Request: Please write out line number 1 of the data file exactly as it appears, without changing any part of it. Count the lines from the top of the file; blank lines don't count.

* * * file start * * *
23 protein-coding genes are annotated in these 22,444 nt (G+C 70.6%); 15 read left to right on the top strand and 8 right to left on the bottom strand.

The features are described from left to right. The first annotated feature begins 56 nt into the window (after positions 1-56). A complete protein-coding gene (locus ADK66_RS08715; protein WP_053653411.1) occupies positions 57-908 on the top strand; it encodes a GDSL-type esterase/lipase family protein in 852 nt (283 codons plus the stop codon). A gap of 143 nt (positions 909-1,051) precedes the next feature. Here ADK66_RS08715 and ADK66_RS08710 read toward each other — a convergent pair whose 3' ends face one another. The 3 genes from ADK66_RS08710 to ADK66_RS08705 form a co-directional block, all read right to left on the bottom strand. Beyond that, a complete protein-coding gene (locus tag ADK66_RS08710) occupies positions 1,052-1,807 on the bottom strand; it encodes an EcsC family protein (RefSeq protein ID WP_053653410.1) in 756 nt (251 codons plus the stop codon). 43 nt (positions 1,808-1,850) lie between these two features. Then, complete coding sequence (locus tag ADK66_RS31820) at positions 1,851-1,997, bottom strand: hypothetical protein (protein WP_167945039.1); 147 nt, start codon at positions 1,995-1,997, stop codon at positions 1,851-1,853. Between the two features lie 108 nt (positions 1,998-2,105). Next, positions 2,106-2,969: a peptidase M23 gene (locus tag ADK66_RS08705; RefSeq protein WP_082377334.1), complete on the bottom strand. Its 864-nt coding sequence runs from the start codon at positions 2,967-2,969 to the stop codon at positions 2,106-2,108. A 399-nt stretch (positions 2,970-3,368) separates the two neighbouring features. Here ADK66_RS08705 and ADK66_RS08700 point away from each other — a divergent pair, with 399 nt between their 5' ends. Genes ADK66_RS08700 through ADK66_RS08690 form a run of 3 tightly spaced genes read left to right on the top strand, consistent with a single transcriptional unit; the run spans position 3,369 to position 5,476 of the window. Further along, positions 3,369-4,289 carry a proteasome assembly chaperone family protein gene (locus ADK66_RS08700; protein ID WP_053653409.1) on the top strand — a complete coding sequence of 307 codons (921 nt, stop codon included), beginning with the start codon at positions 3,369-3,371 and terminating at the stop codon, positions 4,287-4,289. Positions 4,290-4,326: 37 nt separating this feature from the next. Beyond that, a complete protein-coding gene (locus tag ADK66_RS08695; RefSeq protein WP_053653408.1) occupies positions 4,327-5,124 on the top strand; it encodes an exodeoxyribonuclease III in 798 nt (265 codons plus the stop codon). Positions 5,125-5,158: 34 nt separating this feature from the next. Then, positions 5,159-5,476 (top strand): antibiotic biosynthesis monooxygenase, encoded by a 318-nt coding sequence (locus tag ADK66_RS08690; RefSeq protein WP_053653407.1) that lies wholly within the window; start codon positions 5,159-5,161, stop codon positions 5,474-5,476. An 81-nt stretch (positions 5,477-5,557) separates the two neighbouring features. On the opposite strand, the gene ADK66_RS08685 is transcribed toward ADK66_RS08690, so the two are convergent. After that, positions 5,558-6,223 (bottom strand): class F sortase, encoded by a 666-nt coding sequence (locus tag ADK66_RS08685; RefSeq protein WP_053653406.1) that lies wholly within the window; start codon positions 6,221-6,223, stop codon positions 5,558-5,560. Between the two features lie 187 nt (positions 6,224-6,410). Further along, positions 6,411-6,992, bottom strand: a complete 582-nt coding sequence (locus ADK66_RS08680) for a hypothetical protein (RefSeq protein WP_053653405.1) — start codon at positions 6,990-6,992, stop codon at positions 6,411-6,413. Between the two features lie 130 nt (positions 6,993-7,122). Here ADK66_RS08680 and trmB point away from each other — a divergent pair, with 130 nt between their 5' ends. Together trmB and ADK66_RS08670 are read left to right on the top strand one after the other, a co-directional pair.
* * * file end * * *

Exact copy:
23 protein-coding genes are annotated in these 22,444 nt (G+C 70.6%); 15 read left to right on the top strand and 8 right to left on the bottom strand.